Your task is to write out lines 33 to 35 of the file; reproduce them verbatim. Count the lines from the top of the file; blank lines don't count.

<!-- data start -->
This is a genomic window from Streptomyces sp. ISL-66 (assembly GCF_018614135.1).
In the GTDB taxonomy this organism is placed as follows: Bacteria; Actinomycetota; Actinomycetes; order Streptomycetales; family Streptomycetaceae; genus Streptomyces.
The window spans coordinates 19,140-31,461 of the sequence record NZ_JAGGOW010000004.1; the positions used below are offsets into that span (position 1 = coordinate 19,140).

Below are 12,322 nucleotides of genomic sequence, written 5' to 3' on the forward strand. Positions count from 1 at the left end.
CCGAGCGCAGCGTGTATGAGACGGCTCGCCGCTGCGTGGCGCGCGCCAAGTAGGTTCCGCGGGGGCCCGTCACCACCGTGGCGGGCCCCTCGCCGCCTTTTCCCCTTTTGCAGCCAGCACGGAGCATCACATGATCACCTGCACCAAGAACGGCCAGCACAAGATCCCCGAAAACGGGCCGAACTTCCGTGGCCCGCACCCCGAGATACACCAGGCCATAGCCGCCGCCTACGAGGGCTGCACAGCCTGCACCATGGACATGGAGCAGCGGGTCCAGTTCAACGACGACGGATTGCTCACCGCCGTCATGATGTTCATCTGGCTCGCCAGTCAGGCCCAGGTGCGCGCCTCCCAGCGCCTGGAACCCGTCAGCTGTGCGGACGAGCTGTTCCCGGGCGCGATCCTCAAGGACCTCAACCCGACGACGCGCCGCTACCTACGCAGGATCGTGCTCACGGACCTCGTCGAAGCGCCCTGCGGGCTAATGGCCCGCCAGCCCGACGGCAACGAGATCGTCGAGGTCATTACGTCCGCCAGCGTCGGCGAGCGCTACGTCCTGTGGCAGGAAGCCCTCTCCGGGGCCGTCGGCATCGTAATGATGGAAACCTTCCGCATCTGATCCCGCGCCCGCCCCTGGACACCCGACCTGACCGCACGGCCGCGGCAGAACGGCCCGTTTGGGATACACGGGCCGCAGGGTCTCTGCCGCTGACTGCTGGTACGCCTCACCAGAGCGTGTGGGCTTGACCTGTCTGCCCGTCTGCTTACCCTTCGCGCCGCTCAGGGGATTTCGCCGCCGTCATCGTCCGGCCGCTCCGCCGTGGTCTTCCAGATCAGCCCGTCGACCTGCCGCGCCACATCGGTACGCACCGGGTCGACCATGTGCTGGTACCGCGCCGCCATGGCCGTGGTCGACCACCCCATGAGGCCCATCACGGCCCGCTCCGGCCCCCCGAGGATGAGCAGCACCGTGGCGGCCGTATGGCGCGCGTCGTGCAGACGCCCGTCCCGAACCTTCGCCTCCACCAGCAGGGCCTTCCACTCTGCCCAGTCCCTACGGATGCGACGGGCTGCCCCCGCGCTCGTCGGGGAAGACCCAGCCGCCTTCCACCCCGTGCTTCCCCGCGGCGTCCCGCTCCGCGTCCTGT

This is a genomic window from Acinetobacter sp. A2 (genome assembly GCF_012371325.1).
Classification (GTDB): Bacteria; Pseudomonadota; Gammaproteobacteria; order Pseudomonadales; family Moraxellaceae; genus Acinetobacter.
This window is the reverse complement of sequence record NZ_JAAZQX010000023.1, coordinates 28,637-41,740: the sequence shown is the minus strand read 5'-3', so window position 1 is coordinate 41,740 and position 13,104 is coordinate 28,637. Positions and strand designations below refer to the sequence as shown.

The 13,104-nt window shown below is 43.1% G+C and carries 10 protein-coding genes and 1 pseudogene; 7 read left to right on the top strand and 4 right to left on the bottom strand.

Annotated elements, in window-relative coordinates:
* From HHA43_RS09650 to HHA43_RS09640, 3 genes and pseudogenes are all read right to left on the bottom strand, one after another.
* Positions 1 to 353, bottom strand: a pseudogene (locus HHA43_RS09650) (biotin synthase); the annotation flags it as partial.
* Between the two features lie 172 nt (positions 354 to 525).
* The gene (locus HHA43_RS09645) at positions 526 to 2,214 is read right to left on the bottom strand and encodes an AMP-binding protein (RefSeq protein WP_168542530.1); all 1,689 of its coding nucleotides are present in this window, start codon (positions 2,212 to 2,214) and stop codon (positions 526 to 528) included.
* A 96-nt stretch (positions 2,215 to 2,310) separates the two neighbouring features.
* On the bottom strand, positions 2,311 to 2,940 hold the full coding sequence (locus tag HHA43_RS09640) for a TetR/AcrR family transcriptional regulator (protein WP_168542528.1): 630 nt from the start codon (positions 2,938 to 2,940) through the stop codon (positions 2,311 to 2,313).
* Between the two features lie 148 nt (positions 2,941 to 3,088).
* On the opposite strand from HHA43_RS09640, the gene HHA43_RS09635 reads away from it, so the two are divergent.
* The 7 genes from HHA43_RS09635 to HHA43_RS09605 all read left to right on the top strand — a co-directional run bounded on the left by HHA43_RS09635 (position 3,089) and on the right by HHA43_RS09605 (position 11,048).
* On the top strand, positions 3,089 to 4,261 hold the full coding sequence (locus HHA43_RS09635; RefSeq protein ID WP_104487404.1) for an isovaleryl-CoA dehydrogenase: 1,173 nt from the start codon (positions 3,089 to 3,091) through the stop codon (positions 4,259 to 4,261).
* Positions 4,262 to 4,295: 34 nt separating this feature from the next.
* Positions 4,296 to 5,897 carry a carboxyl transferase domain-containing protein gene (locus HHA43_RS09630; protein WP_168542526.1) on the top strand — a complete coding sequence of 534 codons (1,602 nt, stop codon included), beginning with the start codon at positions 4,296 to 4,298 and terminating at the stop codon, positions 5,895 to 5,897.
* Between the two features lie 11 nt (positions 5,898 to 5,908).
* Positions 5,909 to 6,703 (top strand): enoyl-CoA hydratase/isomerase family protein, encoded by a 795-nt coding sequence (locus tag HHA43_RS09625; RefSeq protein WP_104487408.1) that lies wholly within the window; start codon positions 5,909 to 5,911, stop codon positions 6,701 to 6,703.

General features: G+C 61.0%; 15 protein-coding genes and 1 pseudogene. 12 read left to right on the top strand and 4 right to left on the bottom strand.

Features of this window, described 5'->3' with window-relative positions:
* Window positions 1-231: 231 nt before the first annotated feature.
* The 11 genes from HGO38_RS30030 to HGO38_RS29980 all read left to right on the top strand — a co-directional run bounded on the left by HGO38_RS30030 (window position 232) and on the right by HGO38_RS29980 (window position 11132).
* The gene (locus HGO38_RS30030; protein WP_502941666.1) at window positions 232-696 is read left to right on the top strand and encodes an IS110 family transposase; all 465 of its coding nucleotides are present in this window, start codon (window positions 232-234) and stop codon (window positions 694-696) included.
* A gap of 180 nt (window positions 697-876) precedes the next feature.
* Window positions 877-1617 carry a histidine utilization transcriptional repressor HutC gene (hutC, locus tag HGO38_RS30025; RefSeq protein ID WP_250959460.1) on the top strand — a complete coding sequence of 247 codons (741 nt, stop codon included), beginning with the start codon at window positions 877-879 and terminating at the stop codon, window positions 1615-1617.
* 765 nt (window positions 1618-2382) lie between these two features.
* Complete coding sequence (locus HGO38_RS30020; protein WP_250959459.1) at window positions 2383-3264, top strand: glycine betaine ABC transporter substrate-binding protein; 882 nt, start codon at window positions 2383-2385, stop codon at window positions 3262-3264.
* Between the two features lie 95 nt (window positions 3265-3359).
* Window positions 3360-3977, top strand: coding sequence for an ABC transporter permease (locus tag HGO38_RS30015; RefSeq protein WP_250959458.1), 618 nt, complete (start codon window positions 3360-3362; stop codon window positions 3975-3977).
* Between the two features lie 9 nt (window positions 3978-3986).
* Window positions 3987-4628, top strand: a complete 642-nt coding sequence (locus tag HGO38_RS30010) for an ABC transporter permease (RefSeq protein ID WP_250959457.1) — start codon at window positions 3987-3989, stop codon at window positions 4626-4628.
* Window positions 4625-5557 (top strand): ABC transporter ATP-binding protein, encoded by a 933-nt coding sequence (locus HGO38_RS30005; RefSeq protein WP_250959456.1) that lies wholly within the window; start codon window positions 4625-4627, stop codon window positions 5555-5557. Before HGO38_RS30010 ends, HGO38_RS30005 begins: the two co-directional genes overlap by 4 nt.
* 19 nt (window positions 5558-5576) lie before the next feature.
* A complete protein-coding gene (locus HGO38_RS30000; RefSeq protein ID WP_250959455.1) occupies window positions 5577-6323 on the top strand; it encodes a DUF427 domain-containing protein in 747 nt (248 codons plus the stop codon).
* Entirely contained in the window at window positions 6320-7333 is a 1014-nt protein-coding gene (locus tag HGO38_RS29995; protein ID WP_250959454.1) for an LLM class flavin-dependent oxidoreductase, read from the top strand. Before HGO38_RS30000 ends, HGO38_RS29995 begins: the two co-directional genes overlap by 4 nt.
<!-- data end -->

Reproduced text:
* Complete coding sequence (locus HGO38_RS30020; protein WP_250959459.1) at window positions 2383-3264, top strand: glycine betaine ABC transporter substrate-binding protein; 882 nt, start codon at window positions 2383-2385, stop codon at window positions 3262-3264.
* Between the two features lie 95 nt (window positions 3265-3359).
* Window positions 3360-3977, top strand: coding sequence for an ABC transporter permease (locus tag HGO38_RS30015; RefSeq protein WP_250959458.1), 618 nt, complete (start codon window positions 3360-3362; stop codon window positions 3975-3977).